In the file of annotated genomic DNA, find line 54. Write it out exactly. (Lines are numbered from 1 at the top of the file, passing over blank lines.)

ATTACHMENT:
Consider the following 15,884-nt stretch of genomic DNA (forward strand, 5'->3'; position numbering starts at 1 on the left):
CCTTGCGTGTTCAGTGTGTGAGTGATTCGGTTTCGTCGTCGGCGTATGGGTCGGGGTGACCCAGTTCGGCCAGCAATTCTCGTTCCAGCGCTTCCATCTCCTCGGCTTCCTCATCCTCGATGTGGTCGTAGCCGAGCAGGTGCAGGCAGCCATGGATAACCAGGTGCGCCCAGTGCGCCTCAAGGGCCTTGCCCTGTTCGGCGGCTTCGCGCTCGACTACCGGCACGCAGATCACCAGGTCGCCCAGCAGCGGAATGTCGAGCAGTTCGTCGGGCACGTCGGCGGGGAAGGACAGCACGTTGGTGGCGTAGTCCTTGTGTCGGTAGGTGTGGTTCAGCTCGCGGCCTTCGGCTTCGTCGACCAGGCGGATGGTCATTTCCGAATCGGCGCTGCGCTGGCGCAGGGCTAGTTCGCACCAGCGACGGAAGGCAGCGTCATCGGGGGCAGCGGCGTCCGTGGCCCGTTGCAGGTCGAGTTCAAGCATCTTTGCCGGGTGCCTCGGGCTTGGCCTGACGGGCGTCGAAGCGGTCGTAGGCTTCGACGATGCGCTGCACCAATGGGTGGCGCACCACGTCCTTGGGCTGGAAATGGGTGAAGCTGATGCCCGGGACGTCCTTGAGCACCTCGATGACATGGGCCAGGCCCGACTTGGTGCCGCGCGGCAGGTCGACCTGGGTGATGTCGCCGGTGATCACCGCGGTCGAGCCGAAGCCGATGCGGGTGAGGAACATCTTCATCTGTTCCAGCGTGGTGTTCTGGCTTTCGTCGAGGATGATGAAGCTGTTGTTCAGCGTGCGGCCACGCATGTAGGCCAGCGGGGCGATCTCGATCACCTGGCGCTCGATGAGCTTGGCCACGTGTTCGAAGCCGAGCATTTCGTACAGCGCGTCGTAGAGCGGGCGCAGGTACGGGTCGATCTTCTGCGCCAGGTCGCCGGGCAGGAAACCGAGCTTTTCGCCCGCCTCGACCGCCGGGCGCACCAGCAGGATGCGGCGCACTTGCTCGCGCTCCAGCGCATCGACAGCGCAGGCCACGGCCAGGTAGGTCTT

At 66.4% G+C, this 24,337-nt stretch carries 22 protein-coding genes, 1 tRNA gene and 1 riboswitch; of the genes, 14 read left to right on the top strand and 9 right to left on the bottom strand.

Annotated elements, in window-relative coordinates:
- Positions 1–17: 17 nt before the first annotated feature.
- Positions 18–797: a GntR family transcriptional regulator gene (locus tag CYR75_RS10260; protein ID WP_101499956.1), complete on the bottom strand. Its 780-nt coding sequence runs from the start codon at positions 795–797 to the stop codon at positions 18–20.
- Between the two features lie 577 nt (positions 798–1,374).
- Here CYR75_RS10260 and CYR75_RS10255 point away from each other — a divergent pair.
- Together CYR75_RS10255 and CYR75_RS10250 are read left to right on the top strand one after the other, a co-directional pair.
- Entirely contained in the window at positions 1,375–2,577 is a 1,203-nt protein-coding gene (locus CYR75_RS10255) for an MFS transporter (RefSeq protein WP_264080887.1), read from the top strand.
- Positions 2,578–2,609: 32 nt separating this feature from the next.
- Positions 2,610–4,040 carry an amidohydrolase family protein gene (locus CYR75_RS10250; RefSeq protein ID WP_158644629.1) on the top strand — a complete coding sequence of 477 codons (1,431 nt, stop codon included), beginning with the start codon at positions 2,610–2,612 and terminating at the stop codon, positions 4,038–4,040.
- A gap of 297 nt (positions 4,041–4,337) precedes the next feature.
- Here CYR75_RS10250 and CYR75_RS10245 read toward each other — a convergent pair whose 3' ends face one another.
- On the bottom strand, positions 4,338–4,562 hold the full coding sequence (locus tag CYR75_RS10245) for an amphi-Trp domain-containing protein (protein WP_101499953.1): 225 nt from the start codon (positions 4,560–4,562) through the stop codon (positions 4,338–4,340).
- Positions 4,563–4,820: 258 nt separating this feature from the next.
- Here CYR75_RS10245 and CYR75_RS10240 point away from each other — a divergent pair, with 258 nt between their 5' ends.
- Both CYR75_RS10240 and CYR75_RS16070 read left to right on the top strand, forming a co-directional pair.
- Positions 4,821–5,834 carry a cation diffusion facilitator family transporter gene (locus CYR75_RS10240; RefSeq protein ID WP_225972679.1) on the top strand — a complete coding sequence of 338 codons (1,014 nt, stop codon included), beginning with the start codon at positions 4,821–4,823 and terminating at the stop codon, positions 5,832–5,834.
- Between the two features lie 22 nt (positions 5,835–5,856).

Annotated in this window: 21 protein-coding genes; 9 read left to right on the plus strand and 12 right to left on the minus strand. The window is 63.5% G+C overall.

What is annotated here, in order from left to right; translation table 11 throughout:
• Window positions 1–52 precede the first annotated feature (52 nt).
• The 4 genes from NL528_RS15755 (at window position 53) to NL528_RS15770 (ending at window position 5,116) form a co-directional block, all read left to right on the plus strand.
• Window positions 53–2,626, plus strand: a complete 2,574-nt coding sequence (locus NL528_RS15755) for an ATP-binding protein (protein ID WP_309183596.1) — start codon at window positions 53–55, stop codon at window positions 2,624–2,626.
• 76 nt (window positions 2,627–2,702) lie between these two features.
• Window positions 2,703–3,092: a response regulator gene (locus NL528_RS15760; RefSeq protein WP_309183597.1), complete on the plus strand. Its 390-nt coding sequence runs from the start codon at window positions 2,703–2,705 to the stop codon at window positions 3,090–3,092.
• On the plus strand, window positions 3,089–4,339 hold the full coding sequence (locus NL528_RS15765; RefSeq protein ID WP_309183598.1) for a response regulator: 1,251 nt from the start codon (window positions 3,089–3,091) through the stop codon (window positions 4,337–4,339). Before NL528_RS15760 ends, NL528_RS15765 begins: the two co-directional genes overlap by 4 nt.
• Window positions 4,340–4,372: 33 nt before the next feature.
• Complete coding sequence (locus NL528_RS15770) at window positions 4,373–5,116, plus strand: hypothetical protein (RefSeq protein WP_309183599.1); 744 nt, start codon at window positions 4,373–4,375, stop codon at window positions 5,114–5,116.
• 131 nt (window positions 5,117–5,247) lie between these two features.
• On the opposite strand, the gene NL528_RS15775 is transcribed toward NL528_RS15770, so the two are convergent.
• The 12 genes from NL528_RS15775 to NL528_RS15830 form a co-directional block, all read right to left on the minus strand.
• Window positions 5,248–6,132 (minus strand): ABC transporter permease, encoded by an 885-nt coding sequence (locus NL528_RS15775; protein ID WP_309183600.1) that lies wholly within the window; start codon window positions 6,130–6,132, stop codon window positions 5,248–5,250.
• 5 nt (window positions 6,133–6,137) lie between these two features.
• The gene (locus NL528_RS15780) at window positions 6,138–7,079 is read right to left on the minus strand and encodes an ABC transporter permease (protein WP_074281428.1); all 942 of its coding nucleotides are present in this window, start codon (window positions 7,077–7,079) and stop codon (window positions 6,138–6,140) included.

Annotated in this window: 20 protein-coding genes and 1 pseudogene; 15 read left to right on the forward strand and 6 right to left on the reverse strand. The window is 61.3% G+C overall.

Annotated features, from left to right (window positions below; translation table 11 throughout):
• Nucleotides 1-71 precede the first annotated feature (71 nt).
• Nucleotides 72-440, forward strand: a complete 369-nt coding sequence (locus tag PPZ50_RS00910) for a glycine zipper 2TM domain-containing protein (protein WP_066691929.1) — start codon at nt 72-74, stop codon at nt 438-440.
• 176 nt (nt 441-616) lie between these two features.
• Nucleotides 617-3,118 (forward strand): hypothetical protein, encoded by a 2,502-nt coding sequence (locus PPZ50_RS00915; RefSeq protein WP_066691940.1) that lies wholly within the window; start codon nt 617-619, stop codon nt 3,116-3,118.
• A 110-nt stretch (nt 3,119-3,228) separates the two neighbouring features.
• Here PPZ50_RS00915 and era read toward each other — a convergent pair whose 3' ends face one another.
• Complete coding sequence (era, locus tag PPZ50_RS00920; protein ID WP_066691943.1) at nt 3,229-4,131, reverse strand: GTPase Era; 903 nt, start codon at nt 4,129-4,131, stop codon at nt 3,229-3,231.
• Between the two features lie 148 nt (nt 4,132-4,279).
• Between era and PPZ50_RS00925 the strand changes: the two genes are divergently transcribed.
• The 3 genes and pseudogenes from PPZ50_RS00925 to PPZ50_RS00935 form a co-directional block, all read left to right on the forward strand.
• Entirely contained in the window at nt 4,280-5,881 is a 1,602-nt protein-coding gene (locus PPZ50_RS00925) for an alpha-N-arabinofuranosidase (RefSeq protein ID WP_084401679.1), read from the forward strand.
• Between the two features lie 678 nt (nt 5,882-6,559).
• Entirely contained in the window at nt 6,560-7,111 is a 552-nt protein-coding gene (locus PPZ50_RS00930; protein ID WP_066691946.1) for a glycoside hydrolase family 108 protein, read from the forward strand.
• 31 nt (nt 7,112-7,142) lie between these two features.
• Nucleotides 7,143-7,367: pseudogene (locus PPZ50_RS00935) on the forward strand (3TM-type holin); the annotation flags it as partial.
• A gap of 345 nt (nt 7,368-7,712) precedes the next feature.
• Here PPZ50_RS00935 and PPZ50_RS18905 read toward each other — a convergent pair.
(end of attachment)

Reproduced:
• A gap of 345 nt (nt 7,368-7,712) precedes the next feature.